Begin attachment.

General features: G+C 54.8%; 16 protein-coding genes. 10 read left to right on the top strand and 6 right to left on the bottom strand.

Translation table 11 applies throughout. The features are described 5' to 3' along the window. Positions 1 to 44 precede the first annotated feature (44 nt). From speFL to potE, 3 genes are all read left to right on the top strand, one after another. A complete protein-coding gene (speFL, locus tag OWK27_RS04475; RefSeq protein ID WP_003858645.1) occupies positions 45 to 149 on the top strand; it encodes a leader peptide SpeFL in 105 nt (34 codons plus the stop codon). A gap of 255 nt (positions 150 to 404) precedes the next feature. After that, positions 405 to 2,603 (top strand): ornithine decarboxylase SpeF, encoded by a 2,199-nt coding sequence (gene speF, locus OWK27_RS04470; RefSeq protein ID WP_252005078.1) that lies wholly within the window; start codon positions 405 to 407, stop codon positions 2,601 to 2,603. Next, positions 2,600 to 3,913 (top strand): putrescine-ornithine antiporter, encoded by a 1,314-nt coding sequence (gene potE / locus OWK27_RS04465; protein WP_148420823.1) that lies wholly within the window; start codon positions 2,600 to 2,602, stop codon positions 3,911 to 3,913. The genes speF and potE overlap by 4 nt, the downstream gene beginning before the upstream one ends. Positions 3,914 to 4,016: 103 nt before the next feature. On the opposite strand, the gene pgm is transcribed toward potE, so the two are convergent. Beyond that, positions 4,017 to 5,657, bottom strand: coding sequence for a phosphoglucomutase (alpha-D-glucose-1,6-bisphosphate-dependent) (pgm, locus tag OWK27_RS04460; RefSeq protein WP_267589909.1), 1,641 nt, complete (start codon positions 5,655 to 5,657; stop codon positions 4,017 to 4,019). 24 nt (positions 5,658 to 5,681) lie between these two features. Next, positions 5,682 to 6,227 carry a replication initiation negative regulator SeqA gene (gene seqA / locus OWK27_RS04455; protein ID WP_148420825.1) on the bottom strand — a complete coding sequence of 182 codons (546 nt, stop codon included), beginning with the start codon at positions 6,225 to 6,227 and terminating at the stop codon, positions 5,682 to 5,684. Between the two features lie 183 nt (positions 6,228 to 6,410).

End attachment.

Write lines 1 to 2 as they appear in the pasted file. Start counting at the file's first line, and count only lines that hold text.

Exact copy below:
General features: G+C 54.8%; 16 protein-coding genes. 10 read left to right on the top strand and 6 right to left on the bottom strand.

Translation table 11 applies throughout. The features are described 5' to 3' along the window. Positions 1 to 44 precede the first annotated feature (44 nt). From speFL to potE, 3 genes are all read left to right on the top strand, one after another. A complete protein-coding gene (speFL, locus tag OWK27_RS04475; RefSeq protein ID WP_003858645.1) occupies positions 45 to 149 on the top strand; it encodes a leader peptide SpeFL in 105 nt (34 codons plus the stop codon). A gap of 255 nt (positions 150 to 404) precedes the next feature. After that, positions 405 to 2,603 (top strand): ornithine decarboxylase SpeF, encoded by a 2,199-nt coding sequence (gene speF, locus OWK27_RS04470; RefSeq protein ID WP_252005078.1) that lies wholly within the window; start codon positions 405 to 407, stop codon positions 2,601 to 2,603. Next, positions 2,600 to 3,913 (top strand): putrescine-ornithine antiporter, encoded by a 1,314-nt coding sequence (gene potE / locus OWK27_RS04465; protein WP_148420823.1) that lies wholly within the window; start codon positions 2,600 to 2,602, stop codon positions 3,911 to 3,913. The genes speF and potE overlap by 4 nt, the downstream gene beginning before the upstream one ends. Positions 3,914 to 4,016: 103 nt before the next feature. On the opposite strand, the gene pgm is transcribed toward potE, so the two are convergent. Beyond that, positions 4,017 to 5,657, bottom strand: coding sequence for a phosphoglucomutase (alpha-D-glucose-1,6-bisphosphate-dependent) (pgm, locus tag OWK27_RS04460; RefSeq protein WP_267589909.1), 1,641 nt, complete (start codon positions 5,655 to 5,657; stop codon positions 4,017 to 4,019). 24 nt (positions 5,658 to 5,681) lie between these two features. Next, positions 5,682 to 6,227 carry a replication initiation negative regulator SeqA gene (gene seqA / locus OWK27_RS04455; protein ID WP_148420825.1) on the bottom strand — a complete coding sequence of 182 codons (546 nt, stop codon included), beginning with the start codon at positions 6,225 to 6,227 and terminating at the stop codon, positions 5,682 to 5,684. Between the two features lie 183 nt (positions 6,228 to 6,410).